Definitely not about ‘hugging a thug’
Sabra continues: “At first many of our students find it terrifying, it’s physically very intense – four hours at a time with no break – and we have incredibly high expectations of them, of people who are not used to anyone expecting anything of them. So this is definitely not a wishy-washy ‘hug-a-thug’ programme.” That’s another answer I wasn’t expecting.
Why so physical and why no break? “So that they can come out of their own heads and learn to empathise with their fellow prisoners, people of different gangs or races whom they could well be trying to kill if they were outside the prison walls,” says Sabra. And the approach is working. There’s been an 89% drop in offences between prisoners in prisons where Sabra has run the Actors Gang Prison Project and a significant drop in recidivism. No wonder The White House is sitting up and taking notice (more of which in a future blog post).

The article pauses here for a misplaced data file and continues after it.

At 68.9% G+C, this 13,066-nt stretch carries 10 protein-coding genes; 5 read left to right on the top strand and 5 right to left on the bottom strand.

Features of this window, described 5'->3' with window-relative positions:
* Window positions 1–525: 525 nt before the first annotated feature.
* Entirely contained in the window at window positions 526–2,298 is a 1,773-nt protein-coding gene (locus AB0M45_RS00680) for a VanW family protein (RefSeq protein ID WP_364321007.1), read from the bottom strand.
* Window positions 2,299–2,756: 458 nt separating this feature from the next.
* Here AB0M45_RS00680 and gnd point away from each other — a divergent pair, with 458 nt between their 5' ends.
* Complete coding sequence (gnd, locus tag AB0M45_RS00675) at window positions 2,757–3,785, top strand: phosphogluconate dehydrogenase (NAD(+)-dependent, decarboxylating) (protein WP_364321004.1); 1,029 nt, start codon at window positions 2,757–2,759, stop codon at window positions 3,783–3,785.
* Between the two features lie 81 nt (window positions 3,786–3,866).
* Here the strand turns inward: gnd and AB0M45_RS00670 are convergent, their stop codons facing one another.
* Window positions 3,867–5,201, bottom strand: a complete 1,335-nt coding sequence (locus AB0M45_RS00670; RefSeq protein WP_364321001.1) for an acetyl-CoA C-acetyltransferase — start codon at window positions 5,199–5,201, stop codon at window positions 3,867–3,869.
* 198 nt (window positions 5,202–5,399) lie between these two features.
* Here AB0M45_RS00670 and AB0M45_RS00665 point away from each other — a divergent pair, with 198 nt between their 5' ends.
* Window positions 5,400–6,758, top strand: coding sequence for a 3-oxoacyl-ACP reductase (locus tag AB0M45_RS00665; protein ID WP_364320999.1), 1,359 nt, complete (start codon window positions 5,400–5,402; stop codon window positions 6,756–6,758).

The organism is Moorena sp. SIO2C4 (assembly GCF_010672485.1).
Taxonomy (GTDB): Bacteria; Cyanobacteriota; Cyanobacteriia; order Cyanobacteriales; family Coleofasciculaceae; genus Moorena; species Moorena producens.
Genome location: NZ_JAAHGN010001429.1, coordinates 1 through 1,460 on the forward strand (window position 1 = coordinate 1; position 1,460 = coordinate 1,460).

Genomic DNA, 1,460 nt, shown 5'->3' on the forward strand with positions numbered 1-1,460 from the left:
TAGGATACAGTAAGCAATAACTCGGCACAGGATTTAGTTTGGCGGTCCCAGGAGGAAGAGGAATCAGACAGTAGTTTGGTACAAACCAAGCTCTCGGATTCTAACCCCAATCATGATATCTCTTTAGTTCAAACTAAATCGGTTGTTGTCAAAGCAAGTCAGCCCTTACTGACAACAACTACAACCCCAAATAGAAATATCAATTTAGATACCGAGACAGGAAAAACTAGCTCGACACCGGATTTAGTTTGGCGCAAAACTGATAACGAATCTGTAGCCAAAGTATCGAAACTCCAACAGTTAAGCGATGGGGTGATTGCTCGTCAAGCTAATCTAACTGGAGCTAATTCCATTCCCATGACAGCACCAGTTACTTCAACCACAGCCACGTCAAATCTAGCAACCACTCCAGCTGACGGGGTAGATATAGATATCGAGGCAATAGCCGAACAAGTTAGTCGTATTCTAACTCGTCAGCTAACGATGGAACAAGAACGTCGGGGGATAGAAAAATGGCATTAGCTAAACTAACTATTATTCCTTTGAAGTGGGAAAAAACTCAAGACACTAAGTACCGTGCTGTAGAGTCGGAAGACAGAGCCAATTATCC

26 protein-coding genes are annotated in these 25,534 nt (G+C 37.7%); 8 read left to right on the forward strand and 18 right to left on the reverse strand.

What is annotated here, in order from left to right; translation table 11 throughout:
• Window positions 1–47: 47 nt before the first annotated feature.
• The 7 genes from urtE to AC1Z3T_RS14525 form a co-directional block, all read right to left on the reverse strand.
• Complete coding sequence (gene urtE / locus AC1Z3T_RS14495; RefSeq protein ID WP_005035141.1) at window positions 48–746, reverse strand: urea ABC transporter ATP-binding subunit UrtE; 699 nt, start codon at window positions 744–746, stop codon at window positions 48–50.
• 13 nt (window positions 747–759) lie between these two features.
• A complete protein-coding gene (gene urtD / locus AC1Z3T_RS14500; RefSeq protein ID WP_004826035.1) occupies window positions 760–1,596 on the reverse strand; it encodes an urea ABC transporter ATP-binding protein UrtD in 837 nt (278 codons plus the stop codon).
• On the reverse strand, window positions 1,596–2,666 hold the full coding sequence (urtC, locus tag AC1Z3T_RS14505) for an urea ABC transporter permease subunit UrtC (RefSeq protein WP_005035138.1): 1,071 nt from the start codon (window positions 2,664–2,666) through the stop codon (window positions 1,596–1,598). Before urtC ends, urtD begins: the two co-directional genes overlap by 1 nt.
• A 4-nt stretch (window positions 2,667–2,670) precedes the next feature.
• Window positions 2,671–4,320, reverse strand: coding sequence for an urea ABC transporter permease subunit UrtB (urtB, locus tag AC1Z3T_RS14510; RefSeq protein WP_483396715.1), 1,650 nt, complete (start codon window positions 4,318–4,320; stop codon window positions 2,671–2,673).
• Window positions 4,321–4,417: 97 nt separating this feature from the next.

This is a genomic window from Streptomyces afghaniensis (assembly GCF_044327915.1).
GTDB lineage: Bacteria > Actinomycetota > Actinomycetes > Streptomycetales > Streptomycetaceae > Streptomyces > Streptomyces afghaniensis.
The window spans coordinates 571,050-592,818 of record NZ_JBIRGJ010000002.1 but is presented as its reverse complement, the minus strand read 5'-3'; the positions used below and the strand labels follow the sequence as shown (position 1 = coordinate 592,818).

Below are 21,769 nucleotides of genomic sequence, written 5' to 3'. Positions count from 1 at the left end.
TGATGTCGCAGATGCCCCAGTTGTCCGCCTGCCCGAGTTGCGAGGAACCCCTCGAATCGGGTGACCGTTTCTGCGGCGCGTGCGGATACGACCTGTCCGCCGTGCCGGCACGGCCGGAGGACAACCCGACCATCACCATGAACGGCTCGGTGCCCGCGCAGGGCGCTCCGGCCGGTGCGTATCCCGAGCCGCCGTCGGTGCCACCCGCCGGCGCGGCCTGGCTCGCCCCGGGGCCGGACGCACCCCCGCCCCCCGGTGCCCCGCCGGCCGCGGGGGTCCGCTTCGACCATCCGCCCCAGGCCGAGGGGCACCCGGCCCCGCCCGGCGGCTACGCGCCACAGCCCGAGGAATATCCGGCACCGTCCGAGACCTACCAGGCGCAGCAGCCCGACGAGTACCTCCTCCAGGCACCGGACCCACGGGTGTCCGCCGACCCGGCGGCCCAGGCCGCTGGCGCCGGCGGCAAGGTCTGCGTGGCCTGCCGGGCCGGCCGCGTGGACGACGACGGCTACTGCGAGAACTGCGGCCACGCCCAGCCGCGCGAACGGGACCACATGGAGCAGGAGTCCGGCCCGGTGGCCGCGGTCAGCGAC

A joyful struggle
Sabra says the most important Buddhist principle she uses in her work is the teaching that ‘everyone’s a Buddha’. “Most so-called criminals in the US are people who made one bad choice on one bad day,” says Sabra, “so to walk into a room of people who’ve been discarded by society and then see them blossom has been an immense and unexpected joy. Even the struggle is joyful. That’s because I’ve based all my actions on daimoku, on the Gohonzon and on the mentor-disciple relationship. It’s really vital that I leave my ego outside the room, I don’t want the students to connect with my personality, I want to link them to the process, to the work. When you leave ego aside and use the Strategy of the Lotus Sutra, love fills the room. Working with incarcerated people is the deepest joy and greatest privilege. It’s made me a better actor and a better human being.”